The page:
In this episode of Climate Now, as part of Euronews' Green Tomorrow initiative, we report from Romania on the link between biodiversity and climate change, with projects to build bridges for bears and bring back the bison.
But first, the latest data from the Copernicus Climate Change Service.
Record-breaking temperatures in September
In September, we had a new high yet again; it was the warmest September on record worldwide, with temperatures more than 0.6 degrees Celsius above the 1981-2010 average.
In the above graphic map of surface air temperature anomalies, everywhere in pink and red was warmer than average last month.
There was a record-breaking warm spell in France, and new record temperatures for September in Turkey, Israel and Jordan.
It was also warmer than average up in the Arctic and in parts of Antarctica.
The above graph showing the monthly surface air temperature anomalies since 1979 demonstrates the clear warming trend in past decades.
Another key climate change indicator we often look at in September is Arctic sea ice concentration. The above graphic shows how the area around the northern coast of Siberia had much less sea ice than average last month.
Overall, sea ice concentration was 40% below average in September, compared to the 1981-2010 reference period.
Bears, wolves and bison - fresh efforts to boost biodiversity
This month our Climate Now report looks at efforts to preserve and enhance the biodiversity in European ecosystems and make them more robust in the face of a warming planet.
In the Carpathian Mountains in western Romania, one such project has involved building bridges for large carnivores across new roads.
Although primarily built with bears in mind, it's also used by wolves, lynx, deer and wild boar to cross from one habitat to another.
Cristian Remus Papp, Wildlife and Landscape National Manager with the World Wildlife Fund in Romania says the new bridge is aimed at helping preserve ecosystems and making them better at tackling climate change:
"The modern history in terms of developing sustainable infrastructure starts here, because this is really the first ever bridge built in Romania for large carnivores and other animals."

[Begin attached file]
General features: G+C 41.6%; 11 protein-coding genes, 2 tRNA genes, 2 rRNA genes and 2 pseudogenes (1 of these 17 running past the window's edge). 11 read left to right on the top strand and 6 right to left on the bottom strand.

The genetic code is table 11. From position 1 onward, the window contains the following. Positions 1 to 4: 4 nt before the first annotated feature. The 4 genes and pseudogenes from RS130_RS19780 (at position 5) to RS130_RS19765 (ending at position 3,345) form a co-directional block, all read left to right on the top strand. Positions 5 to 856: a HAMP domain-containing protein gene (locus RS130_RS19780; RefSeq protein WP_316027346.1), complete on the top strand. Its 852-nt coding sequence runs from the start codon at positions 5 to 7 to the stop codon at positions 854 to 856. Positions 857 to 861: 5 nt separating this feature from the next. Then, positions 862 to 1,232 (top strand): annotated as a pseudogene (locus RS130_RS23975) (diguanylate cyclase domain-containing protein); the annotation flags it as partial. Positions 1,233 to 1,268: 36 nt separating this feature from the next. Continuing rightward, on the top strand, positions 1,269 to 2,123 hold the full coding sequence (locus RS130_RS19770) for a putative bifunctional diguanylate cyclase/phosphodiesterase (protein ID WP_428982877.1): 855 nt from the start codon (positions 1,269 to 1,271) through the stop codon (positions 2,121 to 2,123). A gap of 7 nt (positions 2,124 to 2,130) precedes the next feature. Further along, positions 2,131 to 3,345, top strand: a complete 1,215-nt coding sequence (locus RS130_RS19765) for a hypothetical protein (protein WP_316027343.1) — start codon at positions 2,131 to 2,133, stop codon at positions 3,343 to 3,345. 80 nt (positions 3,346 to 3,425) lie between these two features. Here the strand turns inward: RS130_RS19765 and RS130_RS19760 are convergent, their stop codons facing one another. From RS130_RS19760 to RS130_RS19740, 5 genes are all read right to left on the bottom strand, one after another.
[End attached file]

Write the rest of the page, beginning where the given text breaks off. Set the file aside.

The bridge is 80 metres wide, which Cristian says is necessary for the bears:
"If it's large enough, then the bear will stay in the area for a little while, observe all the movements and so on - and when she considers that it's safe, then she will cross."
The function of the bridges is to avoid the fragmentation of wild areas and allow animals to move more freely, avoiding humans.
Building them is an investment, but it also creates an ecosystem that's more resistant to the effects of climate change.
Another part of the rewilding effort in Romania involves the reintroduction of bison, who were hunted to extinction in the country two centuries ago.
Marina Drugă,Bison Project Manager at World Wildlife Fund Romania, has been working with Rewilding Europe to return these huge herbivores to their natural habitat, and says bringing the animals back actually helps other species:
"There are a lot of studies showing that by bringing bison into the ecosystem, it's actually creating more suitable conditions for other species like wolves, bears or lynx.
"Also, (it helps) a lot of invertebrate species. So basically, bringing back bison, we can increase a lot of our biodiversity in the area."
Biodiversity is gravely threatened by climate change but conversely, a more interconnected and diverse animal population boosted by rewilding efforts can help to limit the effects of global warming.
Cristian Remus Papp believes that, for now at least, humankind can only mitigate against climate change:
"We cannot stop climate change, that's for sure, unless we stop our everyday business, but that's not really likely to happen.
"So what we can do is to build resilience. If we are helping the ecosystems to be healthy enough and mature enough in order to at least reduce the impact of climate change, then all the better for us."